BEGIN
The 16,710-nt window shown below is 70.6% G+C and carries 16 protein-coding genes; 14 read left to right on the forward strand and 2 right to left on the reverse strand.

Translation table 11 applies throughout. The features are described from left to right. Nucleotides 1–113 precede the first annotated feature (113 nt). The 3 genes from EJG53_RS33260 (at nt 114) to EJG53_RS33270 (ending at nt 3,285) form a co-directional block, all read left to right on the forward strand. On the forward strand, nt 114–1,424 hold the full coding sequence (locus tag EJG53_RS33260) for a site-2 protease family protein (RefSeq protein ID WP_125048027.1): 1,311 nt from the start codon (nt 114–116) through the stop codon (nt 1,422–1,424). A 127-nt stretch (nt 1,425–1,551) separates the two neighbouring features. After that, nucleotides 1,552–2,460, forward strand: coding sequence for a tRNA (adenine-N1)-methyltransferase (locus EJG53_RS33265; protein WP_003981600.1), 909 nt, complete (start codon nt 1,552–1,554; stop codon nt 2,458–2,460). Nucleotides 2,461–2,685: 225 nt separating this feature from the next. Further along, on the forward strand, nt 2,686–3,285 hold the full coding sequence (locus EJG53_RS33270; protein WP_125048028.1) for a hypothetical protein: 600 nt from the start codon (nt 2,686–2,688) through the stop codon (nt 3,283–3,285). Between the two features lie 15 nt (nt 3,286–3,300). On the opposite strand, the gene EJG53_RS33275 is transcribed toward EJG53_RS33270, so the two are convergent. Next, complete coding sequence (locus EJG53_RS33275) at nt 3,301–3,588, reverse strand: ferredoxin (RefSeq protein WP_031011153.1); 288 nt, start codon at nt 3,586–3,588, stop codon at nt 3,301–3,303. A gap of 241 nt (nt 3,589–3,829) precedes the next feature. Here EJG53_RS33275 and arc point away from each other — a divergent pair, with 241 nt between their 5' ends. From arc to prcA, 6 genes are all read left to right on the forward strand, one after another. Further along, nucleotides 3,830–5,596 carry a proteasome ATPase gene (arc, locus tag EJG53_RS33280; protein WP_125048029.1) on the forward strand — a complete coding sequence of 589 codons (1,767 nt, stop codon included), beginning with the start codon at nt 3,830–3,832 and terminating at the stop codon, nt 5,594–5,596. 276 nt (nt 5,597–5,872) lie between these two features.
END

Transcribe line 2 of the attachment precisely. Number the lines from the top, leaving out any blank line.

Translation table 11 applies throughout. The features are described from left to right. Nucleotides 1–113 precede the first annotated feature (113 nt). The 3 genes from EJG53_RS33260 (at nt 114) to EJG53_RS33270 (ending at nt 3,285) form a co-directional block, all read left to right on the forward strand. On the forward strand, nt 114–1,424 hold the full coding sequence (locus tag EJG53_RS33260) for a site-2 protease family protein (RefSeq protein ID WP_125048027.1): 1,311 nt from the start codon (nt 114–116) through the stop codon (nt 1,422–1,424). A 127-nt stretch (nt 1,425–1,551) separates the two neighbouring features. After that, nucleotides 1,552–2,460, forward strand: coding sequence for a tRNA (adenine-N1)-methyltransferase (locus EJG53_RS33265; protein WP_003981600.1), 909 nt, complete (start codon nt 1,552–1,554; stop codon nt 2,458–2,460). Nucleotides 2,461–2,685: 225 nt separating this feature from the next. Further along, on the forward strand, nt 2,686–3,285 hold the full coding sequence (locus EJG53_RS33270; protein WP_125048028.1) for a hypothetical protein: 600 nt from the start codon (nt 2,686–2,688) through the stop codon (nt 3,283–3,285). Between the two features lie 15 nt (nt 3,286–3,300). On the opposite strand, the gene EJG53_RS33275 is transcribed toward EJG53_RS33270, so the two are convergent. Next, complete coding sequence (locus EJG53_RS33275) at nt 3,301–3,588, reverse strand: ferredoxin (RefSeq protein WP_031011153.1); 288 nt, start codon at nt 3,586–3,588, stop codon at nt 3,301–3,303. A gap of 241 nt (nt 3,589–3,829) precedes the next feature. Here EJG53_RS33275 and arc point away from each other — a divergent pair, with 241 nt between their 5' ends. From arc to prcA, 6 genes are all read left to right on the forward strand, one after another. Further along, nucleotides 3,830–5,596 carry a proteasome ATPase gene (arc, locus tag EJG53_RS33280; protein WP_125048029.1) on the forward strand — a complete coding sequence of 589 codons (1,767 nt, stop codon included), beginning with the start codon at nt 3,830–3,832 and terminating at the stop codon, nt 5,594–5,596. 276 nt (nt 5,597–5,872) lie between these two features.